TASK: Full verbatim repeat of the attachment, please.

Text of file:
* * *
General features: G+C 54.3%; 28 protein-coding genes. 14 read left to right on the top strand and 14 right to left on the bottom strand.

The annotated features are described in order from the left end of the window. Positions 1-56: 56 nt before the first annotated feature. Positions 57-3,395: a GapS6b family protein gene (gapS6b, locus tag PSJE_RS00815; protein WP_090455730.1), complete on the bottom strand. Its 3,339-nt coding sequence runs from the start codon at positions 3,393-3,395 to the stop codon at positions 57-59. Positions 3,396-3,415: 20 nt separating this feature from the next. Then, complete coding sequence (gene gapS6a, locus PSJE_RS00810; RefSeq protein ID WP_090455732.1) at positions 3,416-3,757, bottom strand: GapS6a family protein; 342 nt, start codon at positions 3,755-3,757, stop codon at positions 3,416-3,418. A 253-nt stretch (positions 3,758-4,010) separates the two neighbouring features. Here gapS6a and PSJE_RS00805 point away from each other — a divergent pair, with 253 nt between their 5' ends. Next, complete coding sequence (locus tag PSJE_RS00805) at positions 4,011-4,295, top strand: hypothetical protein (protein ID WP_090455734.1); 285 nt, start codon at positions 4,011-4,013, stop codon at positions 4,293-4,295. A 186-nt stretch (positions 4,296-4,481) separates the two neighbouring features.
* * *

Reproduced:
General features: G+C 54.3%; 28 protein-coding genes. 14 read left to right on the top strand and 14 right to left on the bottom strand.

The annotated features are described in order from the left end of the window. Positions 1-56: 56 nt before the first annotated feature. Positions 57-3,395: a GapS6b family protein gene (gapS6b, locus tag PSJE_RS00815; protein WP_090455730.1), complete on the bottom strand. Its 3,339-nt coding sequence runs from the start codon at positions 3,393-3,395 to the stop codon at positions 57-59. Positions 3,396-3,415: 20 nt separating this feature from the next. Then, complete coding sequence (gene gapS6a, locus PSJE_RS00810; RefSeq protein ID WP_090455732.1) at positions 3,416-3,757, bottom strand: GapS6a family protein; 342 nt, start codon at positions 3,755-3,757, stop codon at positions 3,416-3,418. A 253-nt stretch (positions 3,758-4,010) separates the two neighbouring features. Here gapS6a and PSJE_RS00805 point away from each other — a divergent pair, with 253 nt between their 5' ends. Next, complete coding sequence (locus tag PSJE_RS00805) at positions 4,011-4,295, top strand: hypothetical protein (protein ID WP_090455734.1); 285 nt, start codon at positions 4,011-4,013, stop codon at positions 4,293-4,295. A 186-nt stretch (positions 4,296-4,481) separates the two neighbouring features.